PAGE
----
Keywords: domestic violence, infant health, pregnancy, health inequality, social cost of crime
    JEL: I14 I31 J12 J13 K14
    Date: 2018–07
  3. By: Hope Corman; Dhaval M. Dave; Nancy Reichman
    Abstract: Research on the effects of prenatal care on birth outcomes has produced a patchwork of findings that are not easily summarized. Studies have used varying definitions of prenatal care, leading to estimates that are difficult to compare. The identification of causal effects is particularly challenging in this literature because women enter pregnancy with varying states of health, resources and the desire to have a child and it is not feasible to conduct randomized controlled trials that deny care. The content and quality of prenatal care can vary, even across individuals initiating care at the same point in their pregnancies and with similar medical and psychosocial issues. In this chapter, we review the literature on the effects of prenatal care on birth outcomes, highlighting studies with strong research designs and plausible effect sizes. We reconcile the findings to the extent possible, summarize what is known to date, and point to potentially fruitful research directions going forward.
    JEL: I12 I14 I18
    Date: 2018–08
  4. By: Fletcher, Jason M. (University of Wisconsin-Madison)
    Abstract: A growing body of evidence suggests large increases in criminal behavior and mortality coinciding with a young adult's 21st birthday, when alcohol consumption becomes legal. The policy implications from these findings have focused on the need to reduce drinking among young people, potentially by enforcing stricter alcohol controls. However, mortality and arrests are relatively infrequent outcomes and relatively less is known about the intermediate and more prevalent consequences of legal access to alcohol at age 21. This paper uses the Add Health data combined with a regression discontinuity approach to examine the effects of alcohol access on sexual behavior, drunk driving, violence, and other outcomes. The results suggest relatively large effects that appear concentrated in men. The sample also allows some suggestive policy implications on whether changing the minimum drinking age may reduce these consequences.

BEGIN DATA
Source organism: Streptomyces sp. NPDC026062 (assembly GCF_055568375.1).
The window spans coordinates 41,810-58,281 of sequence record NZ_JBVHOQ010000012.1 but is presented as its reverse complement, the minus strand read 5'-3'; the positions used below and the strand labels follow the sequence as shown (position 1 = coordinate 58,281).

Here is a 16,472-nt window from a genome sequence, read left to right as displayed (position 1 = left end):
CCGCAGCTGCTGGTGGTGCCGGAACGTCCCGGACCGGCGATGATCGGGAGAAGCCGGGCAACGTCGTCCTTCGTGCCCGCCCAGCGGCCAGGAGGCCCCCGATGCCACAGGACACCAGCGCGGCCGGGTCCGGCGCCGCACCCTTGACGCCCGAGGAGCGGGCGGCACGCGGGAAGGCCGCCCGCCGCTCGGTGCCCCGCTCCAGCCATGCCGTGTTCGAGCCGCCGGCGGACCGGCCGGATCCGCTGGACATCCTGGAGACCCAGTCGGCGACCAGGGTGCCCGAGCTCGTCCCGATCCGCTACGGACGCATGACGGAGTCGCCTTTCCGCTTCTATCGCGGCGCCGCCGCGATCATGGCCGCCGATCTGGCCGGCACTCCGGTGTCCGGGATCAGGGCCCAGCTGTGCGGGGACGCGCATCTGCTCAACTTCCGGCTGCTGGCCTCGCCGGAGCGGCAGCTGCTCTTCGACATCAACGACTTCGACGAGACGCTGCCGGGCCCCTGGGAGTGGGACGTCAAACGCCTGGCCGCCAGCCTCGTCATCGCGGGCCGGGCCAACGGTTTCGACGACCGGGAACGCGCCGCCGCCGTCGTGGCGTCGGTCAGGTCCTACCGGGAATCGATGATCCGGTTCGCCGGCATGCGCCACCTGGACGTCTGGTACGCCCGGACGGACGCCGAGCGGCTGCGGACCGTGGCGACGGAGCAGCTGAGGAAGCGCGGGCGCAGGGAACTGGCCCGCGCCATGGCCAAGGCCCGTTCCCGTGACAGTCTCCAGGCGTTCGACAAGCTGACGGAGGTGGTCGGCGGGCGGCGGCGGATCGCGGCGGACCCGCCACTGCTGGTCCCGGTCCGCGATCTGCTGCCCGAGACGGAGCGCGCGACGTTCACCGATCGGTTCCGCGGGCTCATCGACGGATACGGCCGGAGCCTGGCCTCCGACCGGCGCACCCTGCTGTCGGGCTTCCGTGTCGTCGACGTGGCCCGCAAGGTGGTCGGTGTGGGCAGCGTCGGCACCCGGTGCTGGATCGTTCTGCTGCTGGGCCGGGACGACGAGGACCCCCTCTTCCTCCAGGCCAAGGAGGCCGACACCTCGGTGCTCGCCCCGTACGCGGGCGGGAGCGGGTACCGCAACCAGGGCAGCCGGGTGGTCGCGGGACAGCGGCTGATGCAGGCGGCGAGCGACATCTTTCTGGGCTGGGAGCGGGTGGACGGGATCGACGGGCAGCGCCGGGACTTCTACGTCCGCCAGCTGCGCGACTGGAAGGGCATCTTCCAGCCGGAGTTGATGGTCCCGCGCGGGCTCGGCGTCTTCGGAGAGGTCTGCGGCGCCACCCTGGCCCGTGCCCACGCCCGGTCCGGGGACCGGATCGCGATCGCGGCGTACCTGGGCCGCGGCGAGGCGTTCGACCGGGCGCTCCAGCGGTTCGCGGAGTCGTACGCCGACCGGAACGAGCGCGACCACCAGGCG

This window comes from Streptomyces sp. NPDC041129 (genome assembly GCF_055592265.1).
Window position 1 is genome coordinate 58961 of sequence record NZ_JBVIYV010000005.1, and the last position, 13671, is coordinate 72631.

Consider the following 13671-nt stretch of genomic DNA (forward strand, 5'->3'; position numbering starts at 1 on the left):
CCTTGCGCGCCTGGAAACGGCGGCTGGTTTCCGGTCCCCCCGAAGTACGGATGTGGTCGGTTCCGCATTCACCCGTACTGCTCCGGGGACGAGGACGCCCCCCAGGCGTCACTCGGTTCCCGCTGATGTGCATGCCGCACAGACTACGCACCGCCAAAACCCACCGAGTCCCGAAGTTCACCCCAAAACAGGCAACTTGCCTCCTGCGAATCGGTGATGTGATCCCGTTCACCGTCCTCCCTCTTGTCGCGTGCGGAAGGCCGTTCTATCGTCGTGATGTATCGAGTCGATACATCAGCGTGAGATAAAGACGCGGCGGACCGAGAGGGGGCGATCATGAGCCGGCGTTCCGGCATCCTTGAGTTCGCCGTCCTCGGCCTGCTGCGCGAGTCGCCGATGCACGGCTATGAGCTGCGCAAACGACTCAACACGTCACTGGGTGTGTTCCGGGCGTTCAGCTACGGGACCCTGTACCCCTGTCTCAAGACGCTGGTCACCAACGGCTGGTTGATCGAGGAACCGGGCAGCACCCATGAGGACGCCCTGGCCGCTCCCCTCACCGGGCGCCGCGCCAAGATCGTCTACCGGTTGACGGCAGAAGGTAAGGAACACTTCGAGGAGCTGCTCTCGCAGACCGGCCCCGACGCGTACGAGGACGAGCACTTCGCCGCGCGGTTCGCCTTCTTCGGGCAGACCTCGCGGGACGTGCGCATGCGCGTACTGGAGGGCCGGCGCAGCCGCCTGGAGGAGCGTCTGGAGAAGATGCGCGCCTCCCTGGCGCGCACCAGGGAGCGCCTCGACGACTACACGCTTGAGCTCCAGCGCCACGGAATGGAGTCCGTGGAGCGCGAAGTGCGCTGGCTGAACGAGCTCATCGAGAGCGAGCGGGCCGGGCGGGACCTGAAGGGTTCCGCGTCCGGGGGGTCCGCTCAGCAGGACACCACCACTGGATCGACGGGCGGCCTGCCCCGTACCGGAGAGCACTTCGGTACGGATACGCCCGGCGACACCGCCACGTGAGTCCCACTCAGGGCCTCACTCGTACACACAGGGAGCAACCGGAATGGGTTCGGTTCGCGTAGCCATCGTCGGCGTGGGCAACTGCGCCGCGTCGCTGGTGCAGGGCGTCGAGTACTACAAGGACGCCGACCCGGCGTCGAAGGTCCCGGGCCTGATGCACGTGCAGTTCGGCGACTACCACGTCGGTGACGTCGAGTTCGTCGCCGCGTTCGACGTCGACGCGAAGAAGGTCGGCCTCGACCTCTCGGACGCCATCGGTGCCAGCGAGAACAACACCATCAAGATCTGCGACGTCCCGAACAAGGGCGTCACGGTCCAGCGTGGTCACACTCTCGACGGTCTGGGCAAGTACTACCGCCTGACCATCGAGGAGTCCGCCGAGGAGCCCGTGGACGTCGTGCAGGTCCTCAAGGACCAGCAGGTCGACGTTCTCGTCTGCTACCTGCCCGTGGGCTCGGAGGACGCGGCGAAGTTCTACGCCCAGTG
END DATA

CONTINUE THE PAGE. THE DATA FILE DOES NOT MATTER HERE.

Keywords: minimum legal drinking age, regression discontinuity, risky behaviors
    JEL: I12 I18
    Date: 2018–06
  5. By: Amanda Starc; Ashley Swanson
    Abstract: Selective contracting is an increasingly popular tool for reducing health care costs, but these savings must be weighed against consumer surplus losses from restricted access. In both public and private prescription drug insurance plans, issuers utilize preferred pharmacy networks to reduce drug prices. We show that, in the Medicare Part D program, drug plans with more restrictive preferred pharmacy networks, and plans with fewer enrollees who are insensitive to preferred pharmacy discounts on copays, pay lower retail drug prices. We then use estimates of plan and pharmacy demand to estimate the first-order costs and benefits of selective contracting in the presence of enrollees with heterogeneous sensitivity to preferred supplier incentives.
    JEL: I13 L1
    Date: 2018–07
  6. By: Kuka, Elira (Southern Methodist University)
    Abstract: While the Unemployment Insurance (UI) program is one of the largest safety net program in the U.S., research on its benefits is limited. This paper exploits plausibly exogenous changes in state UI laws to empirically estimate whether UI generosity mitigates any of the previously documented negative health effects of job loss. The results show higher UI generosity increases health insurance coverage and utilization, and leads to improved self-reported health. Moreover, these effects are stronger during periods of high unemployment rates. Finally, I find no effects on risky behaviors nor on health conditions.
    Keywords: unemployment insurance, health
    JEL: I1
    Date: 2018–06
  7. By: Naoki Aizawa (University of Minnesota); Serena Rhee (University of Hawaii Manoa); Soojin Kim (Purdue University)
    Abstract: This paper studies how to optimally design subsidies for disabled workers, accounting for both the worker- and firm-side responses in the labor market. We first provide empirical evidence that firms design job characteristics, such as the flexibility of work hours, to screen out disabled workers. Then, we develop an equilibrium labor market model where firms post a screening contract which consists of wage and job characteristics; and workers with different levels of disability make labor supply decisions. We estimate the model using the Health and Retirement Study data, and identify the key model parameters by exploiting the exogenous policy variation on employment (hiring) subsidies for the disabled. Using the estimated model, we quantify the policy impacts on workers’ labor supply and firms’ employment contract design. Then, we characterize the optimal mix of the disability insurance and employment (hiring) subsidies for the disabled and study their implications on equilibrium labor market outcomes for workers of different health statuses.
    Date: 2018
  8. By: Daniel Prinz; Michael Chernew; David Cutler; Austin Frakt